The poor can’t afford it, the rich can do away with it, so why be so middle-class about it ?

The moral landscape of the West perceived through the Indian eyes is usually one of an erotic roller coaster. This “sexually emancipated” model of the West is presented in Western and Indian media alike. This has encouraged a wave of sexual liberalization in urban, semi-urban and even rural India but it has brought with it a conservative backlash too. Has India managed to foster a balance ? 

In 2009, activists of the Sri Rama Sena in Mangalore, Karnataka, raided the pub “Amnesia – The Lounge” and physically assaulted young women and men. What is their rationale ? According to its founder, “Why should girls go to pubs? Are they going to serve their future husbands alcohol ? Should they not be learning to make chapattis ?”. While some may be attacking pubs, still others threaten to marry dating couples on V´day and most discriminate sexual minorities. In Madhya Pradesh, special police units like “Nirbhaya squads” venture far beyond their scope and dole out punishments such as forcing young couples caught romancing to do sit-ups !!!. As recent as 2013, a Mumbaite was fined for kissing his girlfriend goodbye by the Mumbai police. Using rape as an excuse, moral policing is on the rise in India almost as a conservative backlash. However what they forget is that in this dog-eat-dog world, it is impossible to prohibit or make obligatory some or other action universally. 

Even today, it is not uncommon to find young Indians from all religions who are sanctimonious and vocal at the faintest ripple in their perceived notion of Indian/religious morality. These self-righteous, self appointed custodians of desi morality categorize women into either asexualised angels with no desire of their own, a subservient sati-savitri in a burqa or as hyper-sexualised unicorns in a forbidden fantasy world. Consequently, it dichotomizes the perception of women in to either “respectable good women” who are to be dealt with protectively or the “bad women” who can be violated and messed with. What impact does this anti-septic strain of morality have on other young Indian men and women? Surprisingly, the effect is different across the genders. The young men aspire for sexual “conquests” and to be “cool” to peers and conveniently save the puritan bug for their women-folk. As per a survey, approximately 60% of young men in the city of Bangalore today “stay-in” with their girl friends, yet 90% of these same men prefer virgin wives !!!!. The young women who aspire to pit themselves in the “respectable camp”, judge and spew venom on other women who are confident in expressing their sexuality. It almost appears as if the so called “good girls” obtain their self-esteem and pleasure by distinguishing themselves from the “bad girls”. If this be the state of morality for man-woman relationships, the perception of sexual minorities is even worse than a night mare. While the English-Indian media and national channels may be in love with the LGBT in the past years, the vernacular channels are on an effective backlash. Even in the most literate states of India like Kerala, talk shows propagating how to “prevent and cure” homosexuality by psychologists and educated social activists are aired. As though homosexuality is some sort of an imported disease !!!. In a nutshell, over the decades, this on-going war of morals in India has generated a breed of moral Frankensteins.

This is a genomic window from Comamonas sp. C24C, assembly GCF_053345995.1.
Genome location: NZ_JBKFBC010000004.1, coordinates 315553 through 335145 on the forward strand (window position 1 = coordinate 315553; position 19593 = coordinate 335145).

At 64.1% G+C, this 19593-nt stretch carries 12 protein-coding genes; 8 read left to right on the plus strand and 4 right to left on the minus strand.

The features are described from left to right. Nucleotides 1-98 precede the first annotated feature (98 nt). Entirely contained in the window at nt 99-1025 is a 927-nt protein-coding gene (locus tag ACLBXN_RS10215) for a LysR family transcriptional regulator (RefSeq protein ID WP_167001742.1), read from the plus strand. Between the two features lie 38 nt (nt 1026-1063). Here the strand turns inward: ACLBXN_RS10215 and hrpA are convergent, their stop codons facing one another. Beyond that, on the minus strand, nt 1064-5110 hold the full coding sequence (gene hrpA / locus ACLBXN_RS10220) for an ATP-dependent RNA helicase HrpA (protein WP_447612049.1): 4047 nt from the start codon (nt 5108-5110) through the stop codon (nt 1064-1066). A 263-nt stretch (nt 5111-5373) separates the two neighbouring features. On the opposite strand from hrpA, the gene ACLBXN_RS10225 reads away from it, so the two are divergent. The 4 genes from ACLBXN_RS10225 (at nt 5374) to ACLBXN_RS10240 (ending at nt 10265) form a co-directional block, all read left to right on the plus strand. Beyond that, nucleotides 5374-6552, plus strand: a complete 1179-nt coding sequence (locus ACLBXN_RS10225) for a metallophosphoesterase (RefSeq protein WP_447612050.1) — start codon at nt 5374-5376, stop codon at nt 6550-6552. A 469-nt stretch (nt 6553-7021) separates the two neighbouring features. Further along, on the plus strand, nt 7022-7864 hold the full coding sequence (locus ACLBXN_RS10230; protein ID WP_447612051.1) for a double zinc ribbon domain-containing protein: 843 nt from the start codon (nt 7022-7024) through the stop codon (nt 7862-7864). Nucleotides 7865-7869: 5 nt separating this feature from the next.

Morality has never been a static phenomenon, it has been constantly contested, re-framed or manipulated to suit the changes evolving in society over time. The Indian youth are definitely busy playing hide and seek with the moral police, can they not have the freedom for an educated choice on the moral values they want to adopt ?


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